Editorial: A Sun mess
- By Christopher J. Dorobek
- Sep 16, 2007
The long-festering battle between Sun Microsystems and the government about allegations that the company overcharged agencies needs to end. The way both parties have handled the dispute sends a terrible message to businesses that might be considering entering the government market.
The government has accused Sun of overcharging on its General Services Administration schedule contracts. Sen. Charles Grassley (R-Iowa) has recommended that GSA officials remove Sun from the schedule. The specifics of this battle are detailed, but there are larger principles that come out of it.Competition.
We continue to believe that the government market needs more competition, not less. If agencies have options, they can assess the overall value of what they are buying. Under the GSA schedule contracts, vendors must offer agencies the best prices that they offer their most favored commercial customers. The GSA inspector generals office conducts audits before and after awards to ensure that vendors are complying with those provisions. That process, though valuable, is an artificial mechanism. The best way of ensuring value is having a robust, competitive marketplace.The role of the schedule contracts.
GSAs schedule contracts have proven to be a valuable way for agencies to access goods and services and for vendors to participate in the government market. However, nobody wins business simply by having a schedule contract. In general, agencies view the prices on schedule contracts as a place to start negotiations. And in a healthy, competitive market, there should be multiple vehicles that agencies can use. If schedule prices are out of whack, there are and should be other buying options.GSAs role.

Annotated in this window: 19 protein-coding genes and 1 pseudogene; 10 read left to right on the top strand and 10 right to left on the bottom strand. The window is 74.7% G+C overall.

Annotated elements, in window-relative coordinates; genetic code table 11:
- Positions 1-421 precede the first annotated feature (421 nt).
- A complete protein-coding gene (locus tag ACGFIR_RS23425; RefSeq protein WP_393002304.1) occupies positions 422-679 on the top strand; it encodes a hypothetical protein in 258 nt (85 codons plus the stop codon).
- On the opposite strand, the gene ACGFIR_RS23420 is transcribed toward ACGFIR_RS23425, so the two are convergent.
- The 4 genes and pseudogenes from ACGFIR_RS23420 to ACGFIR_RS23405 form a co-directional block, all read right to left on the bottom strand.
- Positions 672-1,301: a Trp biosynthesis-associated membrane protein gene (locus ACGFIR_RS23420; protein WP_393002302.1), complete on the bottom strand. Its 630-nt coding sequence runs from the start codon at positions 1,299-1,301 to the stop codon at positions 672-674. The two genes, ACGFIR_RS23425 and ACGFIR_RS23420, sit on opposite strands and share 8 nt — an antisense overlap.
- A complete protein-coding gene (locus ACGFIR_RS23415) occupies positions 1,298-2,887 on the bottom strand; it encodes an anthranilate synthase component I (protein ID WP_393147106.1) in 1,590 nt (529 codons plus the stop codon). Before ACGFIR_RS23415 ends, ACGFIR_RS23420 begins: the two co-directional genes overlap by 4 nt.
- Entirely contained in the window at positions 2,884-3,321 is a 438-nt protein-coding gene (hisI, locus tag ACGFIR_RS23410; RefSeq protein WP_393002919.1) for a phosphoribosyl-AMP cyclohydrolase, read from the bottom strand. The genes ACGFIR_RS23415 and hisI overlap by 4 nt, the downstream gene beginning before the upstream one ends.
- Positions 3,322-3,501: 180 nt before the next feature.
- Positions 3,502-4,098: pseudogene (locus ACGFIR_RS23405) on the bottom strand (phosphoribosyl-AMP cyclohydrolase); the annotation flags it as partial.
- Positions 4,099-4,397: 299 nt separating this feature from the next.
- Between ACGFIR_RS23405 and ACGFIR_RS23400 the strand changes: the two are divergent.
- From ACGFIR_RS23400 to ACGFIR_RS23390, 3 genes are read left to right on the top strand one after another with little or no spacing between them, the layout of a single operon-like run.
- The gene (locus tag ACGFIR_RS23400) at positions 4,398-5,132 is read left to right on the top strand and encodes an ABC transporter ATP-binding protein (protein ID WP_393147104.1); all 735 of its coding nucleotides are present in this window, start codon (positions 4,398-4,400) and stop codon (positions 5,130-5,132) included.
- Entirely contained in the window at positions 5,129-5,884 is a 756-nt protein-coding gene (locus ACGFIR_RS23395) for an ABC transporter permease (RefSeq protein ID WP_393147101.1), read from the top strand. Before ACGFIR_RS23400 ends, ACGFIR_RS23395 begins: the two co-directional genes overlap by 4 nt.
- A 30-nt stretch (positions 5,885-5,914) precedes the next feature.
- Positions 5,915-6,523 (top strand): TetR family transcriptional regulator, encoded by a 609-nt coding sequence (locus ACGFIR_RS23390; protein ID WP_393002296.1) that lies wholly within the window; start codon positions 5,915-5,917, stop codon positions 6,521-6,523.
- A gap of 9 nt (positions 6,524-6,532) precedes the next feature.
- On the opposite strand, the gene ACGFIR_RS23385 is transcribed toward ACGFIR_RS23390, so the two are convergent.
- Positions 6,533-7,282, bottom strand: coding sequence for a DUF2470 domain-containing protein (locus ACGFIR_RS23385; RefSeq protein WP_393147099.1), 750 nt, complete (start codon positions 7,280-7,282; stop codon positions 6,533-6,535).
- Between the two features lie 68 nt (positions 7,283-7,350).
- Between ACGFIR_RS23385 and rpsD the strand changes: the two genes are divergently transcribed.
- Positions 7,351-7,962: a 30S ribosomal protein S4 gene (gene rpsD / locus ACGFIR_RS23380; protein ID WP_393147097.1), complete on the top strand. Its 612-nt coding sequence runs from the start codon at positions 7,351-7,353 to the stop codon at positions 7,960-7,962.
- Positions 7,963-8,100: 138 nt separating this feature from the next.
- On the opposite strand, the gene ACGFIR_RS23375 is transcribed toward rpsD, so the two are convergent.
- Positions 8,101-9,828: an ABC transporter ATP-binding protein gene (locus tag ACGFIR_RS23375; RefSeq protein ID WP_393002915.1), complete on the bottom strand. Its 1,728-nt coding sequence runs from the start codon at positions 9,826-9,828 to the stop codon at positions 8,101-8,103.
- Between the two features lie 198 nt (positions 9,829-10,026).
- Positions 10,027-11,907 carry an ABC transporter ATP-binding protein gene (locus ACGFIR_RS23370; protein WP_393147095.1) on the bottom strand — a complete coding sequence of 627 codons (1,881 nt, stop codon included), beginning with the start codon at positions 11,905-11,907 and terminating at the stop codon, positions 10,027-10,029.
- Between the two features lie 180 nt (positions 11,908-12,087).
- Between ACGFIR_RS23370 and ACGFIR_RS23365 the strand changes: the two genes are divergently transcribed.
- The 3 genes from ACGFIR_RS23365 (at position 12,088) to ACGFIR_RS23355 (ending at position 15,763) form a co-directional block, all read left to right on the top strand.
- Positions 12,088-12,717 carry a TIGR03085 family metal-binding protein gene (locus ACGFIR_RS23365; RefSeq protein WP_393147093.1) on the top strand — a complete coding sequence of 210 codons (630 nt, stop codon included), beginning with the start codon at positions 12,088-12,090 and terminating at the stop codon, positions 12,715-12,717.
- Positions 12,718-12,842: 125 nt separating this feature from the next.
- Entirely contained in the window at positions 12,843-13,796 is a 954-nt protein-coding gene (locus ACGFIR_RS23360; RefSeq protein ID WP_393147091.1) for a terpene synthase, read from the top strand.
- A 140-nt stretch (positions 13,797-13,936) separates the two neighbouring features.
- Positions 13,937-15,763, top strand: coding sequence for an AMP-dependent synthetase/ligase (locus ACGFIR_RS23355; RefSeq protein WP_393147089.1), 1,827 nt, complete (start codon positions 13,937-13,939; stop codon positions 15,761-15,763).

GSA officials should not be in the position of canceling contracts. There must be a process for dealing with issues in a fair and equitable way.
With all due respect to Grassley, he is a lawmaker with little constructive advice to offer on government procurement issues. He, for example, has been one of the main opponents of agency purchase cards, which have saved the government vast sums of money.
We applaud GSA for suggesting that a neutral third party mediate the dispute. It is important to find a way to resolve the problem in an amicable way. It is important for Sun and government agencies, but it is also necessary because of the message the dispute sends to other vendors seeking to enter the government market. Right now, the Sun dispute tells vendors that they should stay away, and thats the wrong message. Christopher J. Dorobek, email@example.com